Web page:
Lefty Grove        L  95  28   2   0   4   8   0  33   0   0   0  .295  .350  .442

  13. #113
    Quote Originally Posted by Sultan_1895-1948 View Post
    Well thanks for all the time you put in.
    Agreed. Thank you both for the tons of hours you've dedicated to our little project here. If we had more researchers like you two, we'd have one hell of a lot more answers- and would have them faster!!

  14. #114
    Quote Originally Posted by Ubiquitous View Post
    I have him with at least 38 strikeouts in 149 PA.

    So Grove struck Ruth out at least 40 times in 143 PA.
    That may be the greatest testament to Grove's "stuff" that I've ever read. And that's after reading even after reading the Kaplan biography!

  15. #115
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    Quote Originally Posted by csh19792001 View Post
    That may be the greatest testament to Grove's "stuff" that I've ever read. And that's after reading even after reading the Kaplan biography!
    Do we know how many times Grove appeared in relief, just to pitch against Ruth.

    Poor Babe. Like the pink elephant in the room. Nobody could just let him go about his business, like all the others.
    Last edited by Sultan_1895-1948; 02-17-2013 at 01:39 AM.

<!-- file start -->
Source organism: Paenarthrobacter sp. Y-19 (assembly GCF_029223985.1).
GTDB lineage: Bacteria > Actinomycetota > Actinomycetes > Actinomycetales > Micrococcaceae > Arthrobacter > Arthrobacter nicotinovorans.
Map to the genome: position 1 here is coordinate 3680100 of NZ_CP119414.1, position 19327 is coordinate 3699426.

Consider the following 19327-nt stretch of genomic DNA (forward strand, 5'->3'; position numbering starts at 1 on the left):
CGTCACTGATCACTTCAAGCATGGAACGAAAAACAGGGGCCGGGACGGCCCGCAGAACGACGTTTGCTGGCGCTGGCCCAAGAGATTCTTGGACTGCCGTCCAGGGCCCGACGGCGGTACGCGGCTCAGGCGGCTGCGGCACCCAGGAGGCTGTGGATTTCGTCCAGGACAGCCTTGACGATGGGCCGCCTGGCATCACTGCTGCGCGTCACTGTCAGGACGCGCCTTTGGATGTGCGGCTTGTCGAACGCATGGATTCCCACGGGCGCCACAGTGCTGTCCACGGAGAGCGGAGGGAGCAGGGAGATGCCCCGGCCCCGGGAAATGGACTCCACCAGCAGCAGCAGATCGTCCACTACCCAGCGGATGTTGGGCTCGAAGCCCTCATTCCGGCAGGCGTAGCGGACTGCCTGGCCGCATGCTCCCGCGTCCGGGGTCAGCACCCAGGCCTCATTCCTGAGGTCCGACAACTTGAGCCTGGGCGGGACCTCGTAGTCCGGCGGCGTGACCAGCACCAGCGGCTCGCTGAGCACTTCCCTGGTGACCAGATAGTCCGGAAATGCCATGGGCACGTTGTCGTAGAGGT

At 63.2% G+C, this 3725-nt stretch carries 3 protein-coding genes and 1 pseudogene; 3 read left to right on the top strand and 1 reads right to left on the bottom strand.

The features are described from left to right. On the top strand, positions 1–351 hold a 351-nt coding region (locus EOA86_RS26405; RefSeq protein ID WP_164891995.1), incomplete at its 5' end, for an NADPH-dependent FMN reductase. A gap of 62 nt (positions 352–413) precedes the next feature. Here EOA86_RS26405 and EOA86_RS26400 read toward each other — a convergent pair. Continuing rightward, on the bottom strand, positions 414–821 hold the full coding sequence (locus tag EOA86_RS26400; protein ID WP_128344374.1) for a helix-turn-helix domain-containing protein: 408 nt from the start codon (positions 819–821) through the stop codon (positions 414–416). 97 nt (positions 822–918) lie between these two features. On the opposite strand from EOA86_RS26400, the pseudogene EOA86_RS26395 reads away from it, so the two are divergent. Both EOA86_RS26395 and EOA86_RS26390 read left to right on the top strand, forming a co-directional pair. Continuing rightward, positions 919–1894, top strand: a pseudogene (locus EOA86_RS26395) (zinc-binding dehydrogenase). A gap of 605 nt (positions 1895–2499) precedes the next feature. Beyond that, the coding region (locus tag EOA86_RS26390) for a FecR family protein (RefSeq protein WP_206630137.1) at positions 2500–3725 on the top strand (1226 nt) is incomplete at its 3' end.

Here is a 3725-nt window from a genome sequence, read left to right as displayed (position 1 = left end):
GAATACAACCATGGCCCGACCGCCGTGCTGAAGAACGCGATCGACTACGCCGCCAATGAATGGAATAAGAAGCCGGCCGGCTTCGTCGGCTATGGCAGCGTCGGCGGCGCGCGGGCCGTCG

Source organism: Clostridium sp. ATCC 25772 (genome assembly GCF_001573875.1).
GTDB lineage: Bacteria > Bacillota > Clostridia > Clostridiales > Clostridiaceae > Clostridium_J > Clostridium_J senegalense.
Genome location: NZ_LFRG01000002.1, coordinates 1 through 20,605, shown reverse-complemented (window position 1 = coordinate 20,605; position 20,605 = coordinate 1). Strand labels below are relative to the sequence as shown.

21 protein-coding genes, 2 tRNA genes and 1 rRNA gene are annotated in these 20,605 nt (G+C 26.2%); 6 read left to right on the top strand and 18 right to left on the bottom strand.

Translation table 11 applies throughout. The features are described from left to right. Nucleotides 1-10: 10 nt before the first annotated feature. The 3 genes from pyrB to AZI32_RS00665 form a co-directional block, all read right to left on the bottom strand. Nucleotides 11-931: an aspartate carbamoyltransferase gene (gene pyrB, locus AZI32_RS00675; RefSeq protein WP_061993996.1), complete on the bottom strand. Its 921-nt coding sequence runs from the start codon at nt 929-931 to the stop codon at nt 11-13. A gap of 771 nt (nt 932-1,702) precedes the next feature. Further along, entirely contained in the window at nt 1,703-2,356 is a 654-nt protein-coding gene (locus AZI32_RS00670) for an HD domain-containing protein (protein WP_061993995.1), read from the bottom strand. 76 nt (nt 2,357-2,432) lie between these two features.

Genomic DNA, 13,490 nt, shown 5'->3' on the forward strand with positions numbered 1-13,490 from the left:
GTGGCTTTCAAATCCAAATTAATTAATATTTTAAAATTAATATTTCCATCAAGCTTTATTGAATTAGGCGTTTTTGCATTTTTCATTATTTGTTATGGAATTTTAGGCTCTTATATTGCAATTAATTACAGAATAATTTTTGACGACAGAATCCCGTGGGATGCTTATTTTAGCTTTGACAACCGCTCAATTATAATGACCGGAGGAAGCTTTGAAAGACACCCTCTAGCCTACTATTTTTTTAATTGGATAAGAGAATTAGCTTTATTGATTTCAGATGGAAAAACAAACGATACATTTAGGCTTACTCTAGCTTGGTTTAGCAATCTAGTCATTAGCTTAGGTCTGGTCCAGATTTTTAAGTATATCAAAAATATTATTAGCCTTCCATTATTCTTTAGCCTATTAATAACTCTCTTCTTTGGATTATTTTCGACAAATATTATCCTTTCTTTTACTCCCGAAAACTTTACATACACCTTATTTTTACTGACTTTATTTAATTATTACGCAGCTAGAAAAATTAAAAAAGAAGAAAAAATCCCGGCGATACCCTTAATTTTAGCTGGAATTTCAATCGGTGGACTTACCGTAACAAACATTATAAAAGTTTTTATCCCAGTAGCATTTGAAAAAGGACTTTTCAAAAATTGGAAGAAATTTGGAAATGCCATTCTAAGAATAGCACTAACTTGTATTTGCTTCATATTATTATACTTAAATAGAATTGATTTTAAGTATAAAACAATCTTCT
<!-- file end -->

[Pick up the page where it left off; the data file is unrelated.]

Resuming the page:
"You guys are my family. I am very grateful I have been led to this beautiful place and all the warm members who have been so kind to me. I feel I have made a lot of friends, and learned tons about baseball. To me, Fever is too good to be true, and don't know how I'd fill the vacuum if it ever went away. Thanks to so many for a reason to be happy every day. Just can't repay you guys." - Bill Burgess

  16. #116
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    Quote Originally Posted by csh19792001 View Post
    Agreed. Thank you both for the tons of hours you've dedicated to our little project here. If we had more researchers like you two, we'd have one hell of a lot more answers- and would have them faster!!
    Hey Chris, not sure who you are speaking of, other than Ubi. Certainly can't be me. I took that excel file and had a friekin' merry-go-round, six flags style fun time with it. Any attention I put toward that was far from work. I love that kind of stuff. Just wish I was more numerically inclined, if you know what I mean. Still, I echo your sentiments toward Ubi because I know he has put in a lot of time and work. Same with SABR Matt probably, although he's been MIA for a bit.
    "You guys are my family. I am very grateful I have been led to this beautiful place and all the warm members who have been so kind to me. I feel I have made a lot of friends, and learned tons about baseball. To me, Fever is too good to be true, and don't know how I'd fill the vacuum if it ever went away. Thanks to so many for a reason to be happy every day. Just can't repay you guys." - Bill Burgess

  17. #117
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    Should be struck out 40 times in 149 PA.